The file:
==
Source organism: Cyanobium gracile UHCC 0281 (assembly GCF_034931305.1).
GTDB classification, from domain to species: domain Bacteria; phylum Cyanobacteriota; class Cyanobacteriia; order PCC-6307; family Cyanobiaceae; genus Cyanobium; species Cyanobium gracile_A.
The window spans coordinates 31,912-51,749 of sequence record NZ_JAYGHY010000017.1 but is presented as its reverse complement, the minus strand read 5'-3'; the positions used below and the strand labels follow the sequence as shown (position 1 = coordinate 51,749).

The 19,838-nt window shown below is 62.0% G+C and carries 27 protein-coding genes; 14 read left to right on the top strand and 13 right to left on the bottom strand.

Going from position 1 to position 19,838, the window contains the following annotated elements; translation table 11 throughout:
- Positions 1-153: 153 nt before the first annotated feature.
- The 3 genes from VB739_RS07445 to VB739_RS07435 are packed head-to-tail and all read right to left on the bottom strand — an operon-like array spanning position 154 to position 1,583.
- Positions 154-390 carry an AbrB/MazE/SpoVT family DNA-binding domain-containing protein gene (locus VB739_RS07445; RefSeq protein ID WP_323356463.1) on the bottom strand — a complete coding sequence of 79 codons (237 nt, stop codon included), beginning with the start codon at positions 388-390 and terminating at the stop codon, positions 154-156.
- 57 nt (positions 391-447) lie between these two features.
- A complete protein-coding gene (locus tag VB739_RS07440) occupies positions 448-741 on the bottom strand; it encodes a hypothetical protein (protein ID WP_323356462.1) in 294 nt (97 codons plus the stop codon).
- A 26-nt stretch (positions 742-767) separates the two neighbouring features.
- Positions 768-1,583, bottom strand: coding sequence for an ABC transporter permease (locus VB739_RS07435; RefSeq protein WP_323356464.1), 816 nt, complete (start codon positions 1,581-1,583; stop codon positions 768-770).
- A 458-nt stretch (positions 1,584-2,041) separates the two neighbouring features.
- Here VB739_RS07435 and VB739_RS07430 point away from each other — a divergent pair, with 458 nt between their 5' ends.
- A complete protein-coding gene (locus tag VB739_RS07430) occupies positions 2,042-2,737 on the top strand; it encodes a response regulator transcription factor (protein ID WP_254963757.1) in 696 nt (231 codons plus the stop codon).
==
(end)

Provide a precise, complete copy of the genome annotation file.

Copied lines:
Source organism: Cyanobium gracile UHCC 0281 (assembly GCF_034931305.1).
GTDB classification, from domain to species: domain Bacteria; phylum Cyanobacteriota; class Cyanobacteriia; order PCC-6307; family Cyanobiaceae; genus Cyanobium; species Cyanobium gracile_A.
The window spans coordinates 31,912-51,749 of sequence record NZ_JAYGHY010000017.1 but is presented as its reverse complement, the minus strand read 5'-3'; the positions used below and the strand labels follow the sequence as shown (position 1 = coordinate 51,749).

The 19,838-nt window shown below is 62.0% G+C and carries 27 protein-coding genes; 14 read left to right on the top strand and 13 right to left on the bottom strand.

Going from position 1 to position 19,838, the window contains the following annotated elements; translation table 11 throughout:
- Positions 1-153: 153 nt before the first annotated feature.
- The 3 genes from VB739_RS07445 to VB739_RS07435 are packed head-to-tail and all read right to left on the bottom strand — an operon-like array spanning position 154 to position 1,583.
- Positions 154-390 carry an AbrB/MazE/SpoVT family DNA-binding domain-containing protein gene (locus VB739_RS07445; RefSeq protein ID WP_323356463.1) on the bottom strand — a complete coding sequence of 79 codons (237 nt, stop codon included), beginning with the start codon at positions 388-390 and terminating at the stop codon, positions 154-156.
- 57 nt (positions 391-447) lie between these two features.
- A complete protein-coding gene (locus tag VB739_RS07440) occupies positions 448-741 on the bottom strand; it encodes a hypothetical protein (protein ID WP_323356462.1) in 294 nt (97 codons plus the stop codon).
- A 26-nt stretch (positions 742-767) separates the two neighbouring features.
- Positions 768-1,583, bottom strand: coding sequence for an ABC transporter permease (locus VB739_RS07435; RefSeq protein WP_323356464.1), 816 nt, complete (start codon positions 1,581-1,583; stop codon positions 768-770).
- A 458-nt stretch (positions 1,584-2,041) separates the two neighbouring features.
- Here VB739_RS07435 and VB739_RS07430 point away from each other — a divergent pair, with 458 nt between their 5' ends.
- A complete protein-coding gene (locus tag VB739_RS07430) occupies positions 2,042-2,737 on the top strand; it encodes a response regulator transcription factor (protein ID WP_254963757.1) in 696 nt (231 codons plus the stop codon).